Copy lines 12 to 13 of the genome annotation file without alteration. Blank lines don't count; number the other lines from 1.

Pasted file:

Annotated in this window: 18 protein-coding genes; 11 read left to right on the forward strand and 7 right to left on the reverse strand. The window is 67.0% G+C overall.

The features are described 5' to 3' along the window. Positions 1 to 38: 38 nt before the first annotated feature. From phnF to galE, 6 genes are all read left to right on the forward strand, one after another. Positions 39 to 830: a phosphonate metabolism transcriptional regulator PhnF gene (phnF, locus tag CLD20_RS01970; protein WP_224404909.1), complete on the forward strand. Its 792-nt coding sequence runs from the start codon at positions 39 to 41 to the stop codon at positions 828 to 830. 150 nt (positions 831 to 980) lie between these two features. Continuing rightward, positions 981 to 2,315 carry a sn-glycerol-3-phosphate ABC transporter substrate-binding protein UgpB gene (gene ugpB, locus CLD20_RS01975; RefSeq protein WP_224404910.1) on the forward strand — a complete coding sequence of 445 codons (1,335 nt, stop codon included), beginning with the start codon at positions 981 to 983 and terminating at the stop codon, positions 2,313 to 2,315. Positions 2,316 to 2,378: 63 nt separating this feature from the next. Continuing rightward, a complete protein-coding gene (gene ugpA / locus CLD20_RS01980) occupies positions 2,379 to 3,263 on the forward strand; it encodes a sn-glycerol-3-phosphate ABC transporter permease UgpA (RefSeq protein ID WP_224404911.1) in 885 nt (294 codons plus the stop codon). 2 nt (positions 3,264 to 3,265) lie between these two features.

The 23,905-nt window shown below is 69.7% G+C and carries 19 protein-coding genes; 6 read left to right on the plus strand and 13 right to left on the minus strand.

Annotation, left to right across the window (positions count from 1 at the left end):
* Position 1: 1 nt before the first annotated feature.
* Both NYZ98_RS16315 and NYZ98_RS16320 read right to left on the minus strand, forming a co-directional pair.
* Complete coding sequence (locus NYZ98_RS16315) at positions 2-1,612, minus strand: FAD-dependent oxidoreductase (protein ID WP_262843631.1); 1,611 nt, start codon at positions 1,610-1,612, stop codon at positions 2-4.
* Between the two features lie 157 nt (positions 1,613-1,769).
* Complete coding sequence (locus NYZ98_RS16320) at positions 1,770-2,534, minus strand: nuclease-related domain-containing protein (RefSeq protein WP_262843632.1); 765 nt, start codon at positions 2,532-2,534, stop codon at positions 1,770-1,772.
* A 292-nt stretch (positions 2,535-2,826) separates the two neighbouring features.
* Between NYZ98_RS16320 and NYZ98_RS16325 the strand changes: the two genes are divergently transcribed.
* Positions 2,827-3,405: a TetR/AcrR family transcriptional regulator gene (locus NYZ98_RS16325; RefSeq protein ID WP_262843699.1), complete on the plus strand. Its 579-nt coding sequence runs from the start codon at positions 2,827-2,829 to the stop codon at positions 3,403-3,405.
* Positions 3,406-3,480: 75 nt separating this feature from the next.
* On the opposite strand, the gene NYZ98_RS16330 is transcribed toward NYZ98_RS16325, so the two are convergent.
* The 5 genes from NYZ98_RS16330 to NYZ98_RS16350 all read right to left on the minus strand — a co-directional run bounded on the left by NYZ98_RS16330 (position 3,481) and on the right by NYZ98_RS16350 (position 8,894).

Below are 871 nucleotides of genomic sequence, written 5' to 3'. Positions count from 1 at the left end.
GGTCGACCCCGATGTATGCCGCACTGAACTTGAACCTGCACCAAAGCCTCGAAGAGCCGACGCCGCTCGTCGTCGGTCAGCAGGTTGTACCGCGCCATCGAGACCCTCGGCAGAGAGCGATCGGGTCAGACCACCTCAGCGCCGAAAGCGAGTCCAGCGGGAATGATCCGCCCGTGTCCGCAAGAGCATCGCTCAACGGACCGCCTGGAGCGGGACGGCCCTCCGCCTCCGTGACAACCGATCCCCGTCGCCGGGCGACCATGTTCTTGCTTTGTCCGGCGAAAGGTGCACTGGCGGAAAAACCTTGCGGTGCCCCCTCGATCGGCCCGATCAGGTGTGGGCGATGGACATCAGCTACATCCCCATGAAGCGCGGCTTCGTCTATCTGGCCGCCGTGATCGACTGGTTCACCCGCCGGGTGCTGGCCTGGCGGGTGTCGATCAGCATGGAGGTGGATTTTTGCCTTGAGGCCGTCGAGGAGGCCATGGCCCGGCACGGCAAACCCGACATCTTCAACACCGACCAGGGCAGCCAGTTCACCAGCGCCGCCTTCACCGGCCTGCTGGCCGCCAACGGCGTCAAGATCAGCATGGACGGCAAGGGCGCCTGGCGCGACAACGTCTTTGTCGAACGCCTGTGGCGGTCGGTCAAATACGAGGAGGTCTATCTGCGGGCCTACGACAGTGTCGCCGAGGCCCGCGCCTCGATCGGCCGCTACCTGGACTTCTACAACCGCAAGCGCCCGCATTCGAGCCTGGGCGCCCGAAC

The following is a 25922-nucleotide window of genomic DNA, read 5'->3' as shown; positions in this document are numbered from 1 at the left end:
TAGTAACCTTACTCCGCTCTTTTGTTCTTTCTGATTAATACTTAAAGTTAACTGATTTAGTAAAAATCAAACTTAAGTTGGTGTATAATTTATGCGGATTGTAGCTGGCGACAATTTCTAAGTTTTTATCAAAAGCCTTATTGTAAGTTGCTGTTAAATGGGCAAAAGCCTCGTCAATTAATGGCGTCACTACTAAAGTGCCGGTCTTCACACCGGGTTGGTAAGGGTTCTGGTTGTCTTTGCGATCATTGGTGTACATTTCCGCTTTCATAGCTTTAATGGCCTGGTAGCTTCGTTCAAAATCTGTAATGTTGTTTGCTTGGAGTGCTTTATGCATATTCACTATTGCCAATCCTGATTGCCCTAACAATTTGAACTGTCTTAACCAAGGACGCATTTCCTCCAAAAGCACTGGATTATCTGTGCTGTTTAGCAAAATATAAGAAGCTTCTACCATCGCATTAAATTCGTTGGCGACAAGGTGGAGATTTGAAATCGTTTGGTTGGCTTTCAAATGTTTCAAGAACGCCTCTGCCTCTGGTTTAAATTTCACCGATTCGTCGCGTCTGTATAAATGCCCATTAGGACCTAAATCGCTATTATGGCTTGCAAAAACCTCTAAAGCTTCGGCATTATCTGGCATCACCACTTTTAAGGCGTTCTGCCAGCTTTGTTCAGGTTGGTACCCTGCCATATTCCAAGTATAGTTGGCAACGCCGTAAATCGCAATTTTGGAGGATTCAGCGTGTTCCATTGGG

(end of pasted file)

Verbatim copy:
* Positions 2,827-3,405: a TetR/AcrR family transcriptional regulator gene (locus NYZ98_RS16325; RefSeq protein ID WP_262843699.1), complete on the plus strand. Its 579-nt coding sequence runs from the start codon at positions 2,827-2,829 to the stop codon at positions 3,403-3,405.
* Positions 3,406-3,480: 75 nt separating this feature from the next.